The mission statement of Universities Australia, the peak industry group for the sector, describes in lofty terms the purpose of universities: “For hundreds of years”, it reads, “universities have existed as institutions that seek to further human endeavour through the distribution of knowledge and the embodiment of the ideals of free inquiry, equality and independence”.
But after the recent announcement of the AUKUS deal, through which Australia will obtain nuclear powered submarines, universities have quickly abandoned such guiding principles. Mere weeks after the A$368 billion announcement, Catriona Jackson, chief executive of Universities Australia, was touring the US and meeting with State Department national security officials to learn how American universities could be integrated into the needs of the American military-industrial complex.
“The foundation has been laid”, she concluded, “so Australia’s universities can play their fullest role in supporting AUKUS, and we’re looking forward to building on these conversations at home”.
The tour was backed by Universities Australia’s submission to the Defence Strategic Review. The submission emphasised the key role universities could play both in training skilled workers and providing high-end technological research and development. The order of the day is aligning university research and education with the needs of Australian imperialism.
Every university wants a slice of the cake. “There’s a huge enthusiasm for [AUKUS] in industry, in the tertiary education sector and in government”, notes John Blaxland, professor of international security and intelligence studies at the Australian National University, in Cosmos, a quarterly science magazine. “I think momentum is building quite rapidly.”
He is not wrong—in the weeks since the AUKUS announcement, university after university has jostled to get a slice of the growing militarist pie.
The University Adelaide, which dares prospective students to “make history”, is updating its master’s degree in marine engineering to focus on nuclear propulsion and introducing a postgraduate course in radiation management. For university managers, making history means helping to construct and maintain the newest weapons of mass destruction.
The Western Australian state Labor government has announced $2.5 million for its public universities to develop short courses “to meet the defence industry’s workforce needs”. This must be music to the ears of Gia Parish, director of the Defence and Security Institute at the University of Western Australia. She warned Cosmos that students “don’t consider defence and security as a career path enough, it’s something we need to work on”.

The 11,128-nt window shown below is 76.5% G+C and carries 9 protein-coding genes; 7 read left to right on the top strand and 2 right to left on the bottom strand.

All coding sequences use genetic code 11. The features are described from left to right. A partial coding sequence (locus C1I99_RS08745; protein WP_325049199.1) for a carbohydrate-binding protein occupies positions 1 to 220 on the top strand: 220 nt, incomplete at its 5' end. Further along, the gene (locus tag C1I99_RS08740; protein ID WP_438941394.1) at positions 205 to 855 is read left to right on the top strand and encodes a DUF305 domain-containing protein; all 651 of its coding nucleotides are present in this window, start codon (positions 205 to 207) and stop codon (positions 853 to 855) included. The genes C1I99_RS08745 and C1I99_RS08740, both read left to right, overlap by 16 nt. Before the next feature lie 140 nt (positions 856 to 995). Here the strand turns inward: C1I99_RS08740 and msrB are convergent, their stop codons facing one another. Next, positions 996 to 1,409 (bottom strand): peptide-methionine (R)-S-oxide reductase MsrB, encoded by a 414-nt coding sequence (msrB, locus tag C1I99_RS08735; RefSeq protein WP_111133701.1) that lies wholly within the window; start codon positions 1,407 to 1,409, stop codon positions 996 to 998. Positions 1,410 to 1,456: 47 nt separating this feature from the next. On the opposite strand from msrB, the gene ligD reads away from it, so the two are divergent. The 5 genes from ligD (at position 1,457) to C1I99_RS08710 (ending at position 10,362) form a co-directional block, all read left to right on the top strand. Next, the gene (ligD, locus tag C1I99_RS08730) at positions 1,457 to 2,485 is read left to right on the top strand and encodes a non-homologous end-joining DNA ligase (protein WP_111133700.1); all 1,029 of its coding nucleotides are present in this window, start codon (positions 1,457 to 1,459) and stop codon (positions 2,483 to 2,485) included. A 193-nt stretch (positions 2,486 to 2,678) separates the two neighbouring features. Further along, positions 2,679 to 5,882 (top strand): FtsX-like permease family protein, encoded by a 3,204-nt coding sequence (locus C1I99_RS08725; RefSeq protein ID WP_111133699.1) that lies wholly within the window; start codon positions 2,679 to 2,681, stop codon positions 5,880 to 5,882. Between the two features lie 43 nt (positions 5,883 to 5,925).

For Parish, and the authors of the Sydney Morning Herald’s “Red Alert” series, Australia needs to develop a military-industrial complex of its own.
None of this is so surprising. Although they dress themselves in the lofty language of Enlightenment liberalism, universities usually perform quite a mundane function for capitalism: they indoctrinate and train professionals, managers and bureaucrats. As huge research institutions, they help corporations and governments develop new technology to make greater profits or carry out the business of war more effectively.
As Australian capitalism becomes more aggressive and militaristic, we can expect the universities to follow. Not just in rhetoric but in deed, with more teaching and research being concerned with “national defence”. The task for students will be to reject this, and the drive to war that it serves.
While most of us are being hit hard by the biggest cost of living crisis in a generation, Australia’s “big four” banks—Commonwealth, Westpac, ANZ and NAB—have had a record-breaking start to the financial year, posting a combined half-year profit of $17.1 billion. That’s a 19 percent increase from the equivalent period in 2021, and $1.3 billion more than the previous record of $15.8 billion in 2015.
Academic workers at Rutgers University in New Jersey have achieved a stunning victory with a serious campaign of industrial action, centred on an open-ended strike. Their approach is a model for unionists in Australia.
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The South Australian government has followed New South Wales and Victoria to undermine democratic rights. A bi-partisan bill has been rushed through parliament’s lower house, which proposes fines up to $50,000 or three months in jail if protesters “intentionally or recklessly obstruct the public place”.
NTEU Fightback, a rank-and-file union group of the National Tertiary Education Union at the University of Sydney, is calling on staff to vote No in the upcoming ballot on the proposed enterprise agreement. The campaign was launched at a forum on 25 May, attended by over 50 people. A members’ meeting on 13 June will consider the agreement. This week will probably be the first time that members are provided with a full list of proposed changes to our working conditions.
A recent NBC News poll found that 70 percent of US voters don’t want Joe Biden to recontest the presidency next year. Sixty percent feel likewise about Donald Trump. Yet the two men are currently odds-on to face each other in a 2024 re-run of the 2020 presidential election.